The Good: Wings lose, Flames lose, Ducks lose.
The Bad: Hawks win, Avs win, Canucks win, Wild win.
What does that have to do with me?
Three points separate 8th from 13th. That's Detroit, Dallas, Calgary, Minnesota, Anaheim and St. Louis -- all clustered together in a dead heat. Nashville is inching closer to the Kings/Canucks/Avs/Yotes cluster; actually, that's an optical illusion; what's happening is, Detroit and company are slipping farther away. There's five points between Nashville and Detroit now.
Here are the standings:
- San Jose Sharks 37 (1) +7
- Chicago Blackhawks 37 (2) +7
- Los Angeles Kings 44 (4) --
- Vancouver Canucks 46 (3) -2
- Colorado Avalanche 48 (6) -4
- Phoenix Coyotes 49 (5) -5
- Nashville Predators 51 (7) -7
- Detroit Red Wings 56 (8) -12
- Dallas Stars 56 (10) -12
- Calgary Flames 57 (9) -13
- Minnesota Wild 58 (13) -14
- Anaheim Ducks 59 (11) -15
- St. Louis Blues 59 (12) -15
- Columbus Blue Jackets 66 (14) -22
- Edmonton Oilers 80 (15) -36
These are standings in points-blown.
Two points "awarded" for every loss, one point for every OTL/SOL. Lowest point total is best. Number in parentheses is the official standings (via ESPN). Last number (+/-) is number of points (in my system) ahead or behind Los Angeles. Because it's a Kings-centric universe.
Tie breaker is games-played, except that the winner of the tie breaker is the team who has played more games. If this seems counter-intuitive, consider this: A team with a 10-2 record is better than a team with a 2-2 record, who is, in turn better than a team that's 0-2.
Okay, so here's the promised new feature:
Since the end of the regular season is in sight, I'm going to start doing something for the blog that I usually just do in my head anyway. Namely, a run-down of the record each team needs from here on out, in order to make the playoffs. I'm going to assume 95 points is the magic number. I know some people think it will be higher. But they're wrong. It might even be lower, down around the usual 93; that depends on whether the Wings/Stars/Flames/Blues/Ducks/Wild cluster sticks together (beating the crap out of each other) or if one team gets hot. Because all it takes is one, and the others are toast.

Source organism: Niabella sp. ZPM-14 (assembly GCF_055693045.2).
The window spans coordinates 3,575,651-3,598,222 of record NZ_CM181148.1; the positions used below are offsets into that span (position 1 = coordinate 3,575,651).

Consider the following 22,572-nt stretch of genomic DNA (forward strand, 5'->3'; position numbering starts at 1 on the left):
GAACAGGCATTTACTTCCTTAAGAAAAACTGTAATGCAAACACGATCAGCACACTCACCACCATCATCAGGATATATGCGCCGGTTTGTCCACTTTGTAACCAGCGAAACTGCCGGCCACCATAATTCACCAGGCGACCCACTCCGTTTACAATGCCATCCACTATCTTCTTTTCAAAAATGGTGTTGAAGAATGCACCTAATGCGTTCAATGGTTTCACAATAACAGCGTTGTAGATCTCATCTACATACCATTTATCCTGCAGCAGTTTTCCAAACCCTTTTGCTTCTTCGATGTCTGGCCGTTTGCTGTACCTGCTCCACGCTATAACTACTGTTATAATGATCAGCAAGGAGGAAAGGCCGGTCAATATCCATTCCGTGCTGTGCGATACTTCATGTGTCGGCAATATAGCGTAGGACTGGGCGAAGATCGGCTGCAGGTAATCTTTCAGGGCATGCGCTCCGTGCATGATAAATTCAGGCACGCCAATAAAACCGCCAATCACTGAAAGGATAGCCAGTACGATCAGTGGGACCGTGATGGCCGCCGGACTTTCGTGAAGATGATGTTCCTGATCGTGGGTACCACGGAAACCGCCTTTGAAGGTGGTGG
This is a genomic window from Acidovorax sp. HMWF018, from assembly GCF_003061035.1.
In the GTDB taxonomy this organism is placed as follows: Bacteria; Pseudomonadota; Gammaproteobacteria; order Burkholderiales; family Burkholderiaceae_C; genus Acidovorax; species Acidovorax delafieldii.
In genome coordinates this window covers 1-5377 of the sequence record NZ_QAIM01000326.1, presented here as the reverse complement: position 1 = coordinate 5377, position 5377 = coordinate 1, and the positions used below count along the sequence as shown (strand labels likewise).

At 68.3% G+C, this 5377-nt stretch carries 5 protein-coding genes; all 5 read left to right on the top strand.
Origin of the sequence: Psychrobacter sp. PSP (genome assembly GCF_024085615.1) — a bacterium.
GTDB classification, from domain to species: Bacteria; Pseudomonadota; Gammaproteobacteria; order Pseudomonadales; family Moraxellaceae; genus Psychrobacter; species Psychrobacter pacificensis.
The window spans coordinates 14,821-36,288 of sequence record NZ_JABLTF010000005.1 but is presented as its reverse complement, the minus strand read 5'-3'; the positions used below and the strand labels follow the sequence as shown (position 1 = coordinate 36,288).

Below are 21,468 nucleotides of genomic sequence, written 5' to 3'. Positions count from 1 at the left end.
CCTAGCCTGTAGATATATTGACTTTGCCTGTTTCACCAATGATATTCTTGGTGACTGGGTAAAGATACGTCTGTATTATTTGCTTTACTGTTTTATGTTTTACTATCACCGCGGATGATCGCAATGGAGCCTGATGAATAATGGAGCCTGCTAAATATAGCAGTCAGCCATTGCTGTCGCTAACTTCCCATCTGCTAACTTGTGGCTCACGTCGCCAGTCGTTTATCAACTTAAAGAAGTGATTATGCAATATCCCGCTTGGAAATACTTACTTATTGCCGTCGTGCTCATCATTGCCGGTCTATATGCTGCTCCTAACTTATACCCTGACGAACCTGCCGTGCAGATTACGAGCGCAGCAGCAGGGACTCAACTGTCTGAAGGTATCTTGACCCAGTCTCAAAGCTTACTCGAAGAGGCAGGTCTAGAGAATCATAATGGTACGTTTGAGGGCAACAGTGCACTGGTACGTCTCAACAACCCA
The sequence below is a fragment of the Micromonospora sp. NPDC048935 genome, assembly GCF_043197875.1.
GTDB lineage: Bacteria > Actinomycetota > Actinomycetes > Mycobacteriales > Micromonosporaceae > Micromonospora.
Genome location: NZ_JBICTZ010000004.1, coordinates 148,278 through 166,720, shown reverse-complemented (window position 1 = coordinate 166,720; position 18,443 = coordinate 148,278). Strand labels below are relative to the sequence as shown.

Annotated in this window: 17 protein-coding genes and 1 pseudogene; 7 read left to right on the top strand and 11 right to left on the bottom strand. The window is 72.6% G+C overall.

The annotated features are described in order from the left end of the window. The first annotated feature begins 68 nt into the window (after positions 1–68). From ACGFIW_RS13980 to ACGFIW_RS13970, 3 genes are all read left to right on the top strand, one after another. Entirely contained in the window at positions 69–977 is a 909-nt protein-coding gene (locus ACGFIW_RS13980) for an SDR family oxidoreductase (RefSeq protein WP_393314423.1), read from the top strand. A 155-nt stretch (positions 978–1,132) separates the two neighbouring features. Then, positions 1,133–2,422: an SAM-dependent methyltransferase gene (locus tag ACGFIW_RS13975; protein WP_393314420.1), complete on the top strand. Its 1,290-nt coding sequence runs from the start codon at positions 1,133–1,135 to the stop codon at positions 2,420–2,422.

The other assumption I'm going to make: I'm going to assign each team the league-average number of OTL/SOLs. It doesn't really matter. I could pretend they don't exist, but I think including the loser points will give a more realistic picture. The number in parentheses is games remaining.
- San Jose Sharks (19) 2-15-2
- Chicago Blackhawks (19) 2-15-2
- Los Angeles Kings (20) 7-12-1
- Vancouver Canucks (19) 7-11-1
- Colorado Avalanche (19) 8-10-1
- Phoenix Coyotes (18) 7-9-2
- Nashville Predators (20) 10-8-2
- Detroit Red Wings (19) 12-6-1
- Dallas Stars (20) 13-6-1
- Calgary Flames (19) 12-5-2
- Minnesota Wild (20) 14-5-1
- Anaheim Ducks (19) 13-4-2
- St. Louis Blues (19) 13-4-2
- Columbus Blue Jackets (18) 17-1-0
- Edmonton Oilers (19) n/a [if they go 19-0-0, they will be 13 points short]
What jumps out at me, looking at this: the Wild, Ducks and Blues aren't going to make it. The 8th seed is going to come down to the Wings, Stars or Flames, which means, it's one of the WIngs or Stars. Which means it's the Wings. I'm going to love that Wings/Sharks match-up.